Author: Mitsuru Adachi
Viz Media/Shonen Sunday
575 pages (3-in-1 omnibus edition)
Cross Game is a moving drama that is heartfelt and true, yet in the brilliant hands of manga artist Mitsuru Adachi, delightfully flows with a light and amusing touch. The series centers around a boy named Ko, the family of four sisters who live down the street and the game of baseball. This poignant coming-of-age story will change your perception of what shonen manga can be.
I started reading this book while sitting in a hot humid Laundromat, back sticking to the plastic chair from the sweat pouring off of me, the lack of a breeze making everything even worse. I've been told that while I was there, a man was waiting for his laundry and just wouldn't shut up. Funny enough, I never heard him - my mind was in another place, specifically in Kitamura Sports and the Tsukishima Batting Center, where it too was a hot lazy summer and a young boy was spending every day at the batting center hitting home runs and winning socks. Never before had I felt so part of the story I was reading, or so emotionally drawn in that at one point I found myself near breaking into tears around the end of the first of three sections (and anyone who has read Cross Game will very well know what major event provoked this reaction).
The world of Cross Game is one I never thought I'd be granted access to since Mitsuru Adachi (despite being a manga-ka giant in Japan and one of the main reasons Shonen Sunday is such a successful publication) has rarely if ever been brought over to North American audiences in English format. But thanks to the good graces of Viz and their slowly growing pool of older licenses, Cross Game has crossed my path - and I am ever so grateful that I gave it a chance. As someone who loves shonen manga and baseball (but don't ask how my team is doing - I'm a Cubs fan, after all!), Cross Game was a manga I seemed destined to fall in love with - and so I did, fast and without regrets. In only a chapter’s width, Adachi manages to pull me into the daily life of Ko and the Tsukishima sisters, and with every passing chapter made me more deeply involved in their lives to the point that when tragedy strikes their lives out of the blue, so it strikes me suddenly in the heart as well and all I want to do is hug these precious people and tell them it will be all right in the end.
But Cross Game isn’t a sorrowful manga, not by any account; Adachi has the ability to play the reader’s heartstrings like a maestro at the podium, but he also knows how to get a laugh and he knows how to bring the tension. For one, the baseball games are superbly drawn and flow from panel to panel like a live game on television; sadly, this aspect of the manga won’t appeal to those who don’t like baseball, but if you’re like me, you will love the hard work Adachi puts into making the sports part of Cross Game actually mean something to the overall story – for example, how each game illustrates the character growth in both Ko and Aoba. And there is lots of humor, really! Especially in the scenes involving Mister “Important Character” Senda, whose sole purpose in life seems to be informing everyone on how amazing cool and popular he is. It is the fact that Adachi can seamlessly mix together so much humor and heaviness that is another testament to his skill level as a storyteller and as an artist.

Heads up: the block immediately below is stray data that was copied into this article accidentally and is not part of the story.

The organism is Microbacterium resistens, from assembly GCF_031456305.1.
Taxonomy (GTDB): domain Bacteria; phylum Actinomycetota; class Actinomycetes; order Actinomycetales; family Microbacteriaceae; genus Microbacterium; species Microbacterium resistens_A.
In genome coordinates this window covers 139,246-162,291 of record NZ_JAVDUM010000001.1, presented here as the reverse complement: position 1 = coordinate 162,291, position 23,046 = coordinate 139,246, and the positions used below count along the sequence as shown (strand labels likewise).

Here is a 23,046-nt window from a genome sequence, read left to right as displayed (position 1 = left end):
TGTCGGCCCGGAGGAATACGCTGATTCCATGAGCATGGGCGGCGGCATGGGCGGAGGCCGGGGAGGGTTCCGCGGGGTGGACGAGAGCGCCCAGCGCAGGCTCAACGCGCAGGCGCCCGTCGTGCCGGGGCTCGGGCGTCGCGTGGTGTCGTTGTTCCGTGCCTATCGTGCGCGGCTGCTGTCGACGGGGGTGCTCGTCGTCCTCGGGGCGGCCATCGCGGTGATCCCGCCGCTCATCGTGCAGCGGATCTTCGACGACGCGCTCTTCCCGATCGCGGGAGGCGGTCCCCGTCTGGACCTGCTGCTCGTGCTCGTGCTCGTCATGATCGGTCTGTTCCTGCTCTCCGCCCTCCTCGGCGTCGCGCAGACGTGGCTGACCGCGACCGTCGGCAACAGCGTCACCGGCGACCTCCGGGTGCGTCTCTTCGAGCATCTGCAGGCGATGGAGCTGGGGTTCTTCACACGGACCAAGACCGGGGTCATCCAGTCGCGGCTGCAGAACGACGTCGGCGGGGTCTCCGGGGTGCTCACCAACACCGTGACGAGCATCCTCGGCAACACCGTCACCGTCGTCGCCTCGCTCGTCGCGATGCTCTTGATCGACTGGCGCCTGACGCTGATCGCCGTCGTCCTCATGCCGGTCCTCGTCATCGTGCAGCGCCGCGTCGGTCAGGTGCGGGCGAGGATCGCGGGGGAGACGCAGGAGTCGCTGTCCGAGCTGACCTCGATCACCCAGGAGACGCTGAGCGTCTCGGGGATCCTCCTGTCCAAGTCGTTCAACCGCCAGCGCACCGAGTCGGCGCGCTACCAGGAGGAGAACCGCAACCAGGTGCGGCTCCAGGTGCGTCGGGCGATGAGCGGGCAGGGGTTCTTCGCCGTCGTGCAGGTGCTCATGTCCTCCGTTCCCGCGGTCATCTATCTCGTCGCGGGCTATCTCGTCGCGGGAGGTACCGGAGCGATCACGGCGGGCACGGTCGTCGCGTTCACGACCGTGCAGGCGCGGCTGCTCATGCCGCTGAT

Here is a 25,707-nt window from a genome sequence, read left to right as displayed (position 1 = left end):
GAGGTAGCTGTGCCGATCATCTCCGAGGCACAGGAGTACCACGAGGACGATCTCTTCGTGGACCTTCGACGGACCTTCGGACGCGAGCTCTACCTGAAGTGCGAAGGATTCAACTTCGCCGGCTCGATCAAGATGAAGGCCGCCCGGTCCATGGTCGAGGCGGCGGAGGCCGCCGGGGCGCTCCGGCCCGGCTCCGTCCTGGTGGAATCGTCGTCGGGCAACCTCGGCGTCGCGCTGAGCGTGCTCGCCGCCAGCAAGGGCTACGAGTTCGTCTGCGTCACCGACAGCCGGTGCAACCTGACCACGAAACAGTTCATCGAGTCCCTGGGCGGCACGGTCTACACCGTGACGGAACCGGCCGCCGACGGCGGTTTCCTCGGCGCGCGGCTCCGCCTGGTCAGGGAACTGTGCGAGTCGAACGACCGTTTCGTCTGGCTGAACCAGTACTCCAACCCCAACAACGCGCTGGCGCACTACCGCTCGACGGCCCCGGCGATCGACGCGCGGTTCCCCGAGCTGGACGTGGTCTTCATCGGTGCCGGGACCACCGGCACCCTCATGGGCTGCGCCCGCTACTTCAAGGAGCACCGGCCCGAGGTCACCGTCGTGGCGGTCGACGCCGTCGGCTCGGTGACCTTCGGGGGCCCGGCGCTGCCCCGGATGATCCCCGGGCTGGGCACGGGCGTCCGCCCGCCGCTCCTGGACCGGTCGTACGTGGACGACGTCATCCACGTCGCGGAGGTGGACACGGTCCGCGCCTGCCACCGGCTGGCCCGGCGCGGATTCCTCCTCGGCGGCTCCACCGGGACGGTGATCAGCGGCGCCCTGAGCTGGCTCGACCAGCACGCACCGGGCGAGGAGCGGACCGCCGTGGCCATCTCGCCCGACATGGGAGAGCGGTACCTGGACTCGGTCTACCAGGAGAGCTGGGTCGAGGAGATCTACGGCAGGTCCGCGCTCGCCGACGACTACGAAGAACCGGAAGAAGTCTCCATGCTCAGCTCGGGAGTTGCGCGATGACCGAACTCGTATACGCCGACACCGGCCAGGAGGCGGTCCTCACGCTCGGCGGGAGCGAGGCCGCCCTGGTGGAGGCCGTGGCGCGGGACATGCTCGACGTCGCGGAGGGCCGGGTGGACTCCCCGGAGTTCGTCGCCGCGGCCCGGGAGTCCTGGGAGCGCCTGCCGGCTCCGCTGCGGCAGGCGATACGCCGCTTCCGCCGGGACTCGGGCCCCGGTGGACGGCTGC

Overall, reading the first omnibus volume of Cross Game has me excited about a new series which hasn’t happened in a long time – bonus points for it being a sports manga, which I rarely read since they usually turn the sports into these overblown macho fests. But Cross Game not only understands the science and heart of baseball, it also understands the nature of young people growing up in the wake of tragedy and discovering their true selves. All I want to do now is spend another hot sticky summer day at the Tsukishima Batting Center with the characters I’ve grown to love.
You can read the first three chapters of Cross Game here at Viz’s official Shonen Sunday page!